Memory and desire, stirring

Dull roots with spring rain.

Winter kept us warm, covering

Earth in forgetful snow, feeding

A little life with dried tubers.”

Climate-oriented symbolism is evident from the opening section and the very first lines of The Waste Land, where seasonal change and order are presented in a mixed manner. Symbolic portrayal of spring serves as the winter. For reasons unknown to the reader, Eliot’s narrator prefers winter to spring, dead earth to lilacs, dull roots to spring rain, and forgetting to desire. On the one hand, the source of such a pessimistic and chaotic imagination is clear, given the historical context of the poem – residing in the middle of Europe in 1921 meant being surrounded by the terrible consequences of the newly finished World War I, the evidence of which was everywhere - in the psychological and physical trauma of military personnel and civilians, the bleak environment of Western Europe, and all those huge new cemeteries that redefined the environment and purpose of these areas. Not surprisingly, Eliot’s poem is full of barren landscapes, natural disasters, and corpses that cannot be buried. Accordingly, the narrator begins the poem with an attempt to banish memory and prefers the “forgetful snow” of winter, while disregarding the rejuvenating rains. In this passage, the reader encounters Eliot’s characteristic irony and revaluation of traditional poetic symbolism (spring - positive connotation, new life, passion, and winter - negative connotation, death).

Apart from ironic revaluation of past poetic tradition and its symbols, the line ‘April is the cruelest month’ contradicts with standard perception of this month which we usually associate with renewal and prosperity. The same can be said about “warm winter”, which contrasts with the natural association of 'cold winter' that people have in mind. In rejecting these reasonable conventions, Eliot emphasizes that the dominant attitude of his poem will be irony and cynicism, prevalent 20th century perspectives.  He does this by presenting us with seasons which are shifting, procrastinating, and deteriorating.  In the symbolic order of the poem, winter is preferable to spring and the poem hopes to renounce summer altogether so symbolically speaking, at least, the poetic climate is completely disordered.  Indeed, environmental, meteorological, and climatic disasters seem to loom at every turn and every stanza.

In the first five sections of the poem, the reader is confronted by droughts, storms, and allusions to Shakespeare’s The Tempest; the second section explores the symbol of fire, and an image of Cleopatra’s dried-up Nile and transformed into a barren urban landscape; the third section is set alongside a swollen Thames flowing through a polluted London landscape;  the fourth with its ominous subtitle - Death by Water, presents the reader an image of a merchant drowned in the tide of profit and a loss; and the poem’s fifth section, which also carries a climate-related subtitle -What the Thunder Said, centers on the images of “sterile thunder without rain”, “cracked earth” and “dead mountains.”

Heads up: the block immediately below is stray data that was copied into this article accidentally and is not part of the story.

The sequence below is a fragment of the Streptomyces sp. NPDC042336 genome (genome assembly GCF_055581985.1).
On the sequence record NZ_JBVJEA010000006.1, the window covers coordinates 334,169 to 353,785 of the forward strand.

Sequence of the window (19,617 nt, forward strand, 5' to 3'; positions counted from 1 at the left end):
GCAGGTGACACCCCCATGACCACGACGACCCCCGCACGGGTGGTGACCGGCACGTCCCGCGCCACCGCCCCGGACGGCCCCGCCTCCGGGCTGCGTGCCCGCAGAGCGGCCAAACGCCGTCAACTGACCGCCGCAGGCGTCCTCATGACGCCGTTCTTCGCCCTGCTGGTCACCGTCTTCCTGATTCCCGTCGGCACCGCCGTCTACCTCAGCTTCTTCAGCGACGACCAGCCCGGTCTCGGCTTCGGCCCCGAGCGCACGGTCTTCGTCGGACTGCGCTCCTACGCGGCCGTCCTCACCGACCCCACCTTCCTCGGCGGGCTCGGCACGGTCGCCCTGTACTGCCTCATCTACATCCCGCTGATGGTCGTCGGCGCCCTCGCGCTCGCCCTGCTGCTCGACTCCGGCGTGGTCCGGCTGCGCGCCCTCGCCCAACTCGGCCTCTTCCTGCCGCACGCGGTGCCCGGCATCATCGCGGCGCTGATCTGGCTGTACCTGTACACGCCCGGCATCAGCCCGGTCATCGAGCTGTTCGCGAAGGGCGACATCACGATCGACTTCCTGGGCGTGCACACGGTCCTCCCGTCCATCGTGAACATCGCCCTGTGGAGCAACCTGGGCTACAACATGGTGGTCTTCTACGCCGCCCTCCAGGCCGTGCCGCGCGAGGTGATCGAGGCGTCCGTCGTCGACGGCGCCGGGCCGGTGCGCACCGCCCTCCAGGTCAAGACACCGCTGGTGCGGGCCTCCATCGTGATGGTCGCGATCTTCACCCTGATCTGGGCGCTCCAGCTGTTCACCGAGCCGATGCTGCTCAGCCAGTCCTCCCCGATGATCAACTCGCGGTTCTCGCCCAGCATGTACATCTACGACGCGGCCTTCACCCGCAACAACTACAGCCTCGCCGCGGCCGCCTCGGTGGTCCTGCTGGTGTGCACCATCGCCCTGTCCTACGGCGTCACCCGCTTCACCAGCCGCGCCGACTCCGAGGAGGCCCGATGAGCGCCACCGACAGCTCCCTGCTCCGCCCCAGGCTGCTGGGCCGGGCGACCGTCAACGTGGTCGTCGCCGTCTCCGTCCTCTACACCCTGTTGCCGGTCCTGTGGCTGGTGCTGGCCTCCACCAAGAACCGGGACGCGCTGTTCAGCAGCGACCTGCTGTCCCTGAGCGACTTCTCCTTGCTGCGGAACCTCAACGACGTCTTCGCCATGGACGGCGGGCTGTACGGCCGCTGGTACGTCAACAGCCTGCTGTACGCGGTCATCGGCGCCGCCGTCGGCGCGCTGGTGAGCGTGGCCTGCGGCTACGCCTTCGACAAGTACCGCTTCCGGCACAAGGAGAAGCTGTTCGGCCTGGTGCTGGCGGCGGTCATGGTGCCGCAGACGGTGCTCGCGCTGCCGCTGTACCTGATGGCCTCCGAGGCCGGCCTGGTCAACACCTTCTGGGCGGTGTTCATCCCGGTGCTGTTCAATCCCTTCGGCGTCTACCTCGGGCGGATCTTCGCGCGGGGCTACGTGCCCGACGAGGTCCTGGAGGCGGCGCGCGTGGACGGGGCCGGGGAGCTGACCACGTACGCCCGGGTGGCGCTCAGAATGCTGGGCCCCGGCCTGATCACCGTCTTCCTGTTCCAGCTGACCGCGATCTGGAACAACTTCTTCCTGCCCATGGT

Therefore, Eliot’s poem constitutes an array of climate-change effects and symbolism - across its landscapes, there are dozens of examples of weather patterns, which are out of order: it rains when and where it shouldn’t; it’s too hot for plants and animal life, characters are caught suddenly unaware by floods and fires, and, even more to the point, all of these landscapes bear the unmistakable signs of human intervention.  The poetic reasons for this are clear enough - in the light of the First World War, Eliot deployed a series of environmental disasters in the service of a larger cultural abnormalities and revaluation of human ideals.  Surveying the cultural landscape of 1922, Eliot does not like what he sees - people prefer popular songs to Wagner and Shakespeare; they prefer gossips to the classics, and trivial affairs to longstanding commitments.  The poem’s application of climatic change is thus entirely symbolic - a sign of a barren culture, whose prospects are apocalyptic.  The Waste Land’s changed climates are simply part of Modernism’s larger interest in isolating the cultural landscape around it.

If referring to Chaucer’s Canterbury Tales, which establish symbolic predictability by relying on stable weather patterns, we see that March thaws lead to April showers, which in turn lead to May flowers and regeneration. Then, it’s fair to say that by Eliot’s time, something had perhaps begun to change and it’s not simply that the climates of The Waste Land are out of order - it is also crucial to note the causes of those changed climate patters.